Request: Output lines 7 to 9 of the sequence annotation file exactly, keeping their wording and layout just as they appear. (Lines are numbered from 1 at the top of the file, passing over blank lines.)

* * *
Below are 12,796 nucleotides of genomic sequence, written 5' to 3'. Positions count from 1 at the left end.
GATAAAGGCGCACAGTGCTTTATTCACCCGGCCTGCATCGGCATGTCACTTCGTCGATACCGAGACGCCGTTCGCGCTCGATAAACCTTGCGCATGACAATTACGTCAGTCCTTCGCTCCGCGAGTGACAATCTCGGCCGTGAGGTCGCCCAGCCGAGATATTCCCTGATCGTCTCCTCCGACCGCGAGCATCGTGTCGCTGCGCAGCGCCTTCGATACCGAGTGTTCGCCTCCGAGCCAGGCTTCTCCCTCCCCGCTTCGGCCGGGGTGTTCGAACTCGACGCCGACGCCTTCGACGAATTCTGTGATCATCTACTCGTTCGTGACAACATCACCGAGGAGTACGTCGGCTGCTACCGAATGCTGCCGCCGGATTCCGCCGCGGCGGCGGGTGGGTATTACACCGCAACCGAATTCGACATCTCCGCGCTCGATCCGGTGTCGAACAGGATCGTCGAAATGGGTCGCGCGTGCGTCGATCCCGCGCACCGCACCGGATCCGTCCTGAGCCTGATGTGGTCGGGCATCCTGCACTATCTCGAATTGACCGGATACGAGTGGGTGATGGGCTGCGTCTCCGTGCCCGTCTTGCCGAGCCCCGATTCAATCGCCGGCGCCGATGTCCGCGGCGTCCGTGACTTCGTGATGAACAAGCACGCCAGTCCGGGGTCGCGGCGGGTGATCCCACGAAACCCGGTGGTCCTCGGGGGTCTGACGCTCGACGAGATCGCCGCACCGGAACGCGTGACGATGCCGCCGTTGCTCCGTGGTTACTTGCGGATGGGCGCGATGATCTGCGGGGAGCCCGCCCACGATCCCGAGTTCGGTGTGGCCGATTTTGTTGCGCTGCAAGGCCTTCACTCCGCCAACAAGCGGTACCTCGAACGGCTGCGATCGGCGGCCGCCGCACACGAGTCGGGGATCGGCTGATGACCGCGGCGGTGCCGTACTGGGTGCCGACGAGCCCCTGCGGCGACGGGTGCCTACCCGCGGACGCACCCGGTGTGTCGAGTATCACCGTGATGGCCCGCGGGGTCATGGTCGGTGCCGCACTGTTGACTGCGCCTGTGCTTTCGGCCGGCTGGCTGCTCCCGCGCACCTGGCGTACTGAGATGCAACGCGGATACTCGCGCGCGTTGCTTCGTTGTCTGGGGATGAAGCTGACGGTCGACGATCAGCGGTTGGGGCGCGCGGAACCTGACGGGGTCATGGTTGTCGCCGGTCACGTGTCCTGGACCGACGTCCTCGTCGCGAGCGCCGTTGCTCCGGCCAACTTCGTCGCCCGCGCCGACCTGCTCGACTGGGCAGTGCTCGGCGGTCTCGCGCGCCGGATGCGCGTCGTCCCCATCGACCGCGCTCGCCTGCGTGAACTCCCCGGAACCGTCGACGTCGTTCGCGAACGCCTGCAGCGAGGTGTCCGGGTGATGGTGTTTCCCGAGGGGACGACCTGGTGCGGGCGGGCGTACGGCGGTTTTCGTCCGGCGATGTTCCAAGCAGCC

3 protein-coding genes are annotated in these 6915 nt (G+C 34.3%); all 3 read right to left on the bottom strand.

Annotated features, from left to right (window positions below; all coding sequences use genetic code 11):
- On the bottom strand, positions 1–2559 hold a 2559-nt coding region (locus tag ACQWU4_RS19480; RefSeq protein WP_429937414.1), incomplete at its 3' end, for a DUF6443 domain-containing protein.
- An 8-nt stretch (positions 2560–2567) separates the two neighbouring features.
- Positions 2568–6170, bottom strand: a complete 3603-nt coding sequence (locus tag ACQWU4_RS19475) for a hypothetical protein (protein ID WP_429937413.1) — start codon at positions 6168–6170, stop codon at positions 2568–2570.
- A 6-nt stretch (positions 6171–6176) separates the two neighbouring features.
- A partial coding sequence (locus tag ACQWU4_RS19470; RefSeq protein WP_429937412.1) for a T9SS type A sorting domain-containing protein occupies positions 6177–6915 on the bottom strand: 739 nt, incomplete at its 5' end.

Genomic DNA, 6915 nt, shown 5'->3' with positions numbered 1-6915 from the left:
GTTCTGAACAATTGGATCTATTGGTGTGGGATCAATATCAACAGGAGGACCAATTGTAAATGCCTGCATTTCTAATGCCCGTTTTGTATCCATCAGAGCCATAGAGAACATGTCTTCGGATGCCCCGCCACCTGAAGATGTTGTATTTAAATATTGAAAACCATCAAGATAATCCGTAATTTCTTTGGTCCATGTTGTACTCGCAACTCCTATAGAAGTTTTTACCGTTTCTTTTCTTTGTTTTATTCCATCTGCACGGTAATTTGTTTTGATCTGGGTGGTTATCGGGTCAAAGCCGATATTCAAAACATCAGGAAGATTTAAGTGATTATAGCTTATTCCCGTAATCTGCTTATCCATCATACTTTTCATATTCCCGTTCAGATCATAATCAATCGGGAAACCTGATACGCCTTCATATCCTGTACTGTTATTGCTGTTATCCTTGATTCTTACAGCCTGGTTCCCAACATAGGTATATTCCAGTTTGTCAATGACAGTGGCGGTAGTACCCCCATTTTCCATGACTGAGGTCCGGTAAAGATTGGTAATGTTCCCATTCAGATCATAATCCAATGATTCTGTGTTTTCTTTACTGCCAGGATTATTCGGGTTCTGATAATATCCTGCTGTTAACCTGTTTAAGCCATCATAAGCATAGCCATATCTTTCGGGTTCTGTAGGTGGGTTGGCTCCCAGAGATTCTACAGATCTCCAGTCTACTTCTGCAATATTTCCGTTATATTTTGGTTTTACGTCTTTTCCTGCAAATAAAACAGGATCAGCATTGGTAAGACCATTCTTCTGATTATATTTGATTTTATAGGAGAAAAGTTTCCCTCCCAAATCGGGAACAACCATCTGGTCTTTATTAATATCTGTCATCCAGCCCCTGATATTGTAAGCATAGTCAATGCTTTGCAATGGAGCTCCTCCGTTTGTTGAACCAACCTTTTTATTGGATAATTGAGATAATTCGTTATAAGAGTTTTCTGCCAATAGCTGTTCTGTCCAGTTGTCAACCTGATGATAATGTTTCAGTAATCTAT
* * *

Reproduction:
- Positions 2568–6170, bottom strand: a complete 3603-nt coding sequence (locus tag ACQWU4_RS19475) for a hypothetical protein (protein ID WP_429937413.1) — start codon at positions 6168–6170, stop codon at positions 2568–2570.
- A 6-nt stretch (positions 6171–6176) separates the two neighbouring features.
- A partial coding sequence (locus tag ACQWU4_RS19470; RefSeq protein WP_429937412.1) for a T9SS type A sorting domain-containing protein occupies positions 6177–6915 on the bottom strand: 739 nt, incomplete at its 5' end.